Tuesday, February 25, 2014

Obsession Still Going Strong

In case there was any question about it, let me say that YES, the girls' obsession with Sound of Music is still going strong. Kate still loves Phantom, and they got into My Fair Lady for the couple weeks we had the Netflix disk, but so far, there is no replacing "Usic" (Music) or "Ria"  (Maria). (Claire has always started at the end of words—first, she would just say the last syllable; now, it's the last two syllables. And if a word only has two syllables, the first letter is optional, apparently.)

We have a lovely book with the text of "My Favorite Things" and beautiful illustrations. A college roommate actually gave it to me years ago, but it has been more well-loved (that's parenting code for "destroyed") in the past few weeks than in the decade preceding. The song has been added to our repertoire of goodnight songs, too, though it took me a while to catch on to Claire's hysterical demands for "Oses!" It wasn't until she said "Oses. . .  Ittens . . ." that I finally got it. ("Raindrops on roses and whiskers on kittens," get it?)

Our favorite page is "Girls in white dresses with blue satin sashes," mainly because of two girls in that illustration that I commented (once—but as many parents know, once is all it takes) looked like Kate and Claire. So now, every time we get to that page, Claire points and says "ats me!" and "ats Kate!"

We went to a showing of the "Frozen" sing-a-long movie last weekend, and Claire shouted at the screen the first five times Anna appeared, "ats me! ats me!" because (of course) she is the happy-go-lucky younger sister, and Kate is the, shall we say, emotionally complex older sister. The girls had already seen "Frozen" twice—once with each set of grandparents—and I was glad to finally see it with them, even if it is a Disney princess movie. I loved that it was a sister-love story, and I'm glad for them to go nuts for a movie with that theme.

But I'm also glad that a classic musical is still first in their hearts.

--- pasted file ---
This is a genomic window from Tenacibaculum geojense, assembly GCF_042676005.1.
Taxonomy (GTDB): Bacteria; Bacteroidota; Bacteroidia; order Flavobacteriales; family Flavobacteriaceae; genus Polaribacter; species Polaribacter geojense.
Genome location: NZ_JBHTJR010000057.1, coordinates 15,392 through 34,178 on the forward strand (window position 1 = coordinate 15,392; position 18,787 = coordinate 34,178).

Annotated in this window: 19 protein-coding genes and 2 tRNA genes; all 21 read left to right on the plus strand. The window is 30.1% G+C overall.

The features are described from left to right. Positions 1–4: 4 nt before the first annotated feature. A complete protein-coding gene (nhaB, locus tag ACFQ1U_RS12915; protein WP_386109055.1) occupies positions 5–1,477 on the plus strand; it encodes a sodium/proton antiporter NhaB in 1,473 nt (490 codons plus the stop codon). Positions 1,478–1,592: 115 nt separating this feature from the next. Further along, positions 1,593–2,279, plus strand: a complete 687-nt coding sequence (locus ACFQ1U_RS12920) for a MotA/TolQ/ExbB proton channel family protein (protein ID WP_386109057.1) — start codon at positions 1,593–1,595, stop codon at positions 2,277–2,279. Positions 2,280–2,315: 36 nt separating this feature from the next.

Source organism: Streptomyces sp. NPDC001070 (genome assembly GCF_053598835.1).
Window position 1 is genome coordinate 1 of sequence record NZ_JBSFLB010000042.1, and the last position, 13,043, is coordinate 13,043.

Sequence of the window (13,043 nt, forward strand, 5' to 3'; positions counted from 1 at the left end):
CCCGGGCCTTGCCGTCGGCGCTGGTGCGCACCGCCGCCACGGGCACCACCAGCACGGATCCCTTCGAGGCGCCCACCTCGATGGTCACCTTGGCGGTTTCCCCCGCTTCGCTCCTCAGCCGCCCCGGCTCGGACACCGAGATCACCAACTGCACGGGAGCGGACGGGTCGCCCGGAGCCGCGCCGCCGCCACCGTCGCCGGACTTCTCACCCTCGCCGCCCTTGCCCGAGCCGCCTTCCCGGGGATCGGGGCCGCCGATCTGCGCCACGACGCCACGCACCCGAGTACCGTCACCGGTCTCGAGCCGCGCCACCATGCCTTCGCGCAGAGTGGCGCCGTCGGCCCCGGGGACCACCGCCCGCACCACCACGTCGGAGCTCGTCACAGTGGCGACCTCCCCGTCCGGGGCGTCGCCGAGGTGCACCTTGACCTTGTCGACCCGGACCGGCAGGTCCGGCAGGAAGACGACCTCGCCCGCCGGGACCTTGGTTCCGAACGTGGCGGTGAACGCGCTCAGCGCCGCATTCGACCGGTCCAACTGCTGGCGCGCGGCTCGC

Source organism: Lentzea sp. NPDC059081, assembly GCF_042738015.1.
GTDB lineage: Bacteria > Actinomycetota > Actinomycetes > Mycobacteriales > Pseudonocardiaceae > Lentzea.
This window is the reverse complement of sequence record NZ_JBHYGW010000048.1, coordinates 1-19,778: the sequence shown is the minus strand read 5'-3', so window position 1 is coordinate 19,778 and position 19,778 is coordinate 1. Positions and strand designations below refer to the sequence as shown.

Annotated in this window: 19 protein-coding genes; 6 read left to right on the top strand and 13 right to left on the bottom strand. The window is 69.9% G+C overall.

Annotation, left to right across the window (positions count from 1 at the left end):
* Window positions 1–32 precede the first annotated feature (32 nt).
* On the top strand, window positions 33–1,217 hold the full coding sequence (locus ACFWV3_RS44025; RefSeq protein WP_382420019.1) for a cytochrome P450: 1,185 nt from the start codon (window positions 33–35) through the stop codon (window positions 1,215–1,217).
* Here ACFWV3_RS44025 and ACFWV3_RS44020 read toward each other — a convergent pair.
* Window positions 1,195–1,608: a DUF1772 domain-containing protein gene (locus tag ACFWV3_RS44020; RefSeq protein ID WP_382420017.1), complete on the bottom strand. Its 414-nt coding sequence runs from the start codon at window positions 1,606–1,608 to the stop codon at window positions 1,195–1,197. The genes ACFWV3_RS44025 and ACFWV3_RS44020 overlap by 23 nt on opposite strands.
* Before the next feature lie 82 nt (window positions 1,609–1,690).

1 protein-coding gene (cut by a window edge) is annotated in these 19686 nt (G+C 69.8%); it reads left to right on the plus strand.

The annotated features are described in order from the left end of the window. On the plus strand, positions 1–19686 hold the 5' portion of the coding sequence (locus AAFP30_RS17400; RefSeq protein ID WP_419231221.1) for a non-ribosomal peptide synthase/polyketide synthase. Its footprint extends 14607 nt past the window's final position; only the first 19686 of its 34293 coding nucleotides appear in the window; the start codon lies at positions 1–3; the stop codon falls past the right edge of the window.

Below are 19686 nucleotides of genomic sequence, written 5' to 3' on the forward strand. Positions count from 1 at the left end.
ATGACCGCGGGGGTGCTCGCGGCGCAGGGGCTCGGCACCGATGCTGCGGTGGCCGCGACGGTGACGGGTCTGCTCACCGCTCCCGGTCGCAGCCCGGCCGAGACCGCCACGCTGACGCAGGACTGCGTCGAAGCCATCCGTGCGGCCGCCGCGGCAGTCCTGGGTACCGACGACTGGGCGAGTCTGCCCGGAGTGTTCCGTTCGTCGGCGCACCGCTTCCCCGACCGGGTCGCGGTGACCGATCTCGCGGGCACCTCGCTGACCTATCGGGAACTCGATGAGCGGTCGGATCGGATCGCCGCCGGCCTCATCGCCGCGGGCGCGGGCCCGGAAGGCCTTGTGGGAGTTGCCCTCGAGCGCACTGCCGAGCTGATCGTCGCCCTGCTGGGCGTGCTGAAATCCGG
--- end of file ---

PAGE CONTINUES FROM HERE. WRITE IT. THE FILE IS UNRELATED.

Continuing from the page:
Friday, February 14, 2014

Majoring on Minors (Holidays, that is)

You often hear advice on parenting or career or just life saying "don't major on the minors," that is, keep your priorities right and don't focus too much on little things that don't matter. As I indulged my desire to decorate and craft and plan for yet another minor holiday, I realized that I love to major on minors—when it comes to fun "Hallmark" holidays, special events like the Olympics, or just a random Sunday afternoon. Making a big deal of little holidays is a ripe opportunity for family fun and making memories, and those are majors in our house.
Kate got really into decorating for Valentine's Day (maybe because I let her stay up to do it), so we are all decked out, from the dining room table where we'll enjoy a "fancy" family dinner tonight, to the wreath and garland on the mantle, to the balloon "chandelier" hanging from the ceiling fan.

Kate thrilled my mama heart a couple weeks ago when she told Matt, "I don't need my coat—winter is over. It's Valentine's now!" The fact that she is telling the seasons from our holiday decor amused me to death. True—we took down all the blue and silver stuff from her Winter Wonderland birthday party and put up hearts and red ribbon—the seasons must have changed!
I like to write something motivating on the white board in the kitchen, so this month, it was a Dixie Chicks lyric that I consider a pretty good motto for life: "if there's ever an answer, it's more love." It applies in any situation—what's the most loving response?

As the big V-day has drawn closer, we've done some artwork, donned our pink and heart-laden clothes. . .
. . . and of course gotten our valentines ready for the class parties!

Since the girls got lots of new crayons for Christmas, I decided it was time to do a purge of the old ones and make use of them by making melted crayon hearts again this year. (We did this for Kate's class two years ago, but I think only two of the kids are the same, and they probably wouldn't remember anyway!)

Last night, we bagged them up with some little juju hearts and crayon-shaped tags that say "You color my world, Valentine!"
Kate wrote her name and the names of her friends while Claire scribbled on hers and I wrote the names.

We also made a little valentine for BGC's parents, who we saw this morning at her appointment to get fitted for hearing aids. (Her hearing loss is severe, so these should really help her get talking!)

This morning, I did Kate's hair with this fun heart flip-do I saw on Pinterest, and we had heart-shaped pancakes.

Looking forward to our fun family dinner tonight, followed by a bottle of vino and season 2 of "House of Cards" for Matt and I after bedtime!

I love the quote, "Enjoy the little things, for one day you'll look back and realize they were the big things." I hope our "major" celebrations for "minor" holidays fall into that category for the girls, and that when they look back on their childhoods, they remember all the fun and love we shared—not just in the big things like Christmas and birthday and vacations, but in the little things as well.

Saturday, February 08, 2014

Russia with Love

About a year and a half ago, we kicked off the London 2012 summer games with a fun little party for the opening ceremonies. (See my posts about it here and here.) We ate bangers and mash, had a little English tea party, made Olympic torches out of tissue paper, and did some Olympic rings art. We were especially excited for the summer Olympics because Kate had started taking gymnastics and we loved watching the gymnastics competitions.